8 – His House

The number 1 movie on my friends’ and mine YouTube channel, The Lasser Cast, His House is a haunting film combining the real world horrors with the supernatural. Sope Dirisu and Wunmi Mosaku shine in Remi Weekes’ film as two Sudanese refugees who receive asylum in England and come face to face with the ghosts of their past, and the literal ghosts in their new home. Some breathtaking imagery and legit scares, His House was Netflix’s best genre effort in 2020. (Watch on Netflix.)

7 – The Mortuary Collection

I love horror anthologies, and The Mortuary Collection was the best horror anthology in recent years. Written and directed by Ryan Spindell, the film features a fantastic performance from Clancy Brown in the wraparound story, while the middle stories feature some truly inspired gory delights. Like Creepshow and Trick ‘r Treat, this is an anthology you’ll want to rewatch and leave on in the background. (Watch on Shudder.)

6 – The Dark and the Wicked

No pun intended, perhaps the darkest film on my list with at least two terrifying moments I’ll never forget TDATW is a film you experience and survive more than you enjoy. Two siblings dealing with aging and sick parents creates an air of realness to the story before the truly malevolent forces come out to play. This is one I wish I could have seen in a totally dark theater. (Watch on VOD.)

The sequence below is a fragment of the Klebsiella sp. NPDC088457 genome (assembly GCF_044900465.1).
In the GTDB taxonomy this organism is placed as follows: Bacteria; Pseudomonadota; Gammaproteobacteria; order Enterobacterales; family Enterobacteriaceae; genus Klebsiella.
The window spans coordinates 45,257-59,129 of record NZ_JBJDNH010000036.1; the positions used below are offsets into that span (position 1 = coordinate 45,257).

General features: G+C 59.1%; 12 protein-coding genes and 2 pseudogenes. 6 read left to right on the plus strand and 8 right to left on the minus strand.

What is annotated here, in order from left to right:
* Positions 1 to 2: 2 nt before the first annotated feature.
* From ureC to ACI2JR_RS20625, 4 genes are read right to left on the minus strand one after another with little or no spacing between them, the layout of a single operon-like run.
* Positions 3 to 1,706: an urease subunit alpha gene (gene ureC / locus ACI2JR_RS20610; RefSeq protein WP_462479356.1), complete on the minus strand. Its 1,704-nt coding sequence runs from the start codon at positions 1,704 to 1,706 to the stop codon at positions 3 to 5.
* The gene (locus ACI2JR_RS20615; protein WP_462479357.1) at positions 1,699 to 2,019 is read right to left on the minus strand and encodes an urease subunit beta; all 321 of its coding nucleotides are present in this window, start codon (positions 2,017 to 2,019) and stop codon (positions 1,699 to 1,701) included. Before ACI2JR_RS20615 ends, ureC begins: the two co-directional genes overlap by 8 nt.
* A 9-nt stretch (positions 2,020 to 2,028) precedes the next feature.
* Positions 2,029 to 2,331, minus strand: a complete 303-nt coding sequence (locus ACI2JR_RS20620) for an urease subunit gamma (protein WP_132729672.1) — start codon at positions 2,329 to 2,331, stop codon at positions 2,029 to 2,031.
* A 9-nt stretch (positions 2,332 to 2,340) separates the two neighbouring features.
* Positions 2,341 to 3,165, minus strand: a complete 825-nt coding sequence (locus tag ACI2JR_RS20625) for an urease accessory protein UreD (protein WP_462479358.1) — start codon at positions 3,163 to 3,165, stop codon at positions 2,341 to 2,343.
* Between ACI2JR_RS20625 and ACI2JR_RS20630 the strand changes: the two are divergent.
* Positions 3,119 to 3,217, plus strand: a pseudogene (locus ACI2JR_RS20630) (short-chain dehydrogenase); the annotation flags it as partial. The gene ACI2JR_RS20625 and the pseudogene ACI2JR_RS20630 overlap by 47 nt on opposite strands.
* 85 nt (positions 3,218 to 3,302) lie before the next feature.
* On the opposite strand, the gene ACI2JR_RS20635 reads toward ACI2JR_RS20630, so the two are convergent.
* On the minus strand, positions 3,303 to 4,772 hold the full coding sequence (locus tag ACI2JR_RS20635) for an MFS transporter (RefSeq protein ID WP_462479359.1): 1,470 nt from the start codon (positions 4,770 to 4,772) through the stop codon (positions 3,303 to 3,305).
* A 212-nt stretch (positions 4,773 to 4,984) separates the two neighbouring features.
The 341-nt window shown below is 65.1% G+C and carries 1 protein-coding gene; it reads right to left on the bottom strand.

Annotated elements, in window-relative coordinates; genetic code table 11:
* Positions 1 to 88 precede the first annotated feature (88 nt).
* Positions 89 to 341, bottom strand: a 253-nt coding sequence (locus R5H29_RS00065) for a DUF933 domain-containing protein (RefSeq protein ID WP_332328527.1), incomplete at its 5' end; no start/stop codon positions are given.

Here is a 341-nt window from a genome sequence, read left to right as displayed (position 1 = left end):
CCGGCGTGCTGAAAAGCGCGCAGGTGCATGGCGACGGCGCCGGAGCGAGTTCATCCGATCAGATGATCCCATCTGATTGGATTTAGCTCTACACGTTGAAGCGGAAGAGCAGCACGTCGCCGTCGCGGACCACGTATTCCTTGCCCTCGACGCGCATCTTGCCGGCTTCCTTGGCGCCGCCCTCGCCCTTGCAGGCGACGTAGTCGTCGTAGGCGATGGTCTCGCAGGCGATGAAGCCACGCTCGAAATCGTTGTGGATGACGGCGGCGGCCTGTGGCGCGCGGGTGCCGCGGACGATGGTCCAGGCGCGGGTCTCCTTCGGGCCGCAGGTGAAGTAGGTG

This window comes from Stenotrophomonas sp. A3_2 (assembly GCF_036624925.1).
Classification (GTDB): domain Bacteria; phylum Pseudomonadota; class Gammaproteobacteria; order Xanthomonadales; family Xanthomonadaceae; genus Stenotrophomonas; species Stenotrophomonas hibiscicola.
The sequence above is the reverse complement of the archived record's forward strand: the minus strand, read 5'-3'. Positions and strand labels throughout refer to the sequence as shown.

5 – Spontaneous

The MVP of 2020 for me was Brian Duffield. Mentioned above thanks to co-writing Underwater and Love and Monsters, Spontaneous was his feature-length directorial debut and it was one of my favorite films of 2020. Two high school students fall in love as their fellow students begin spontaneously exploding in and out of school. Hilarious, scary, emotional, and reflective, this movie had me laughing and crying on and off for 100 minutes. No one has a knack for writing young characters you genuinely like better than Duffield. (Watch on VOD.)

4 – Impetigore

Joko Anwar’s Impetigore was my favorite foreign horror film of 2020, starting with an all-time opening sequence in which toll clerk Maya (Tara Basro) is stalked by a machete-wielding maniac. Maya learns about a mysterious inheritance that takes to a village believed to be cursed by the natives there. Anwar’s second straight horror hit (Satan’s Slaves), this was a pulse-pounding film that takes serious chances. (Watch now on Shudder.)

3 – The Wolf of Snow Hollow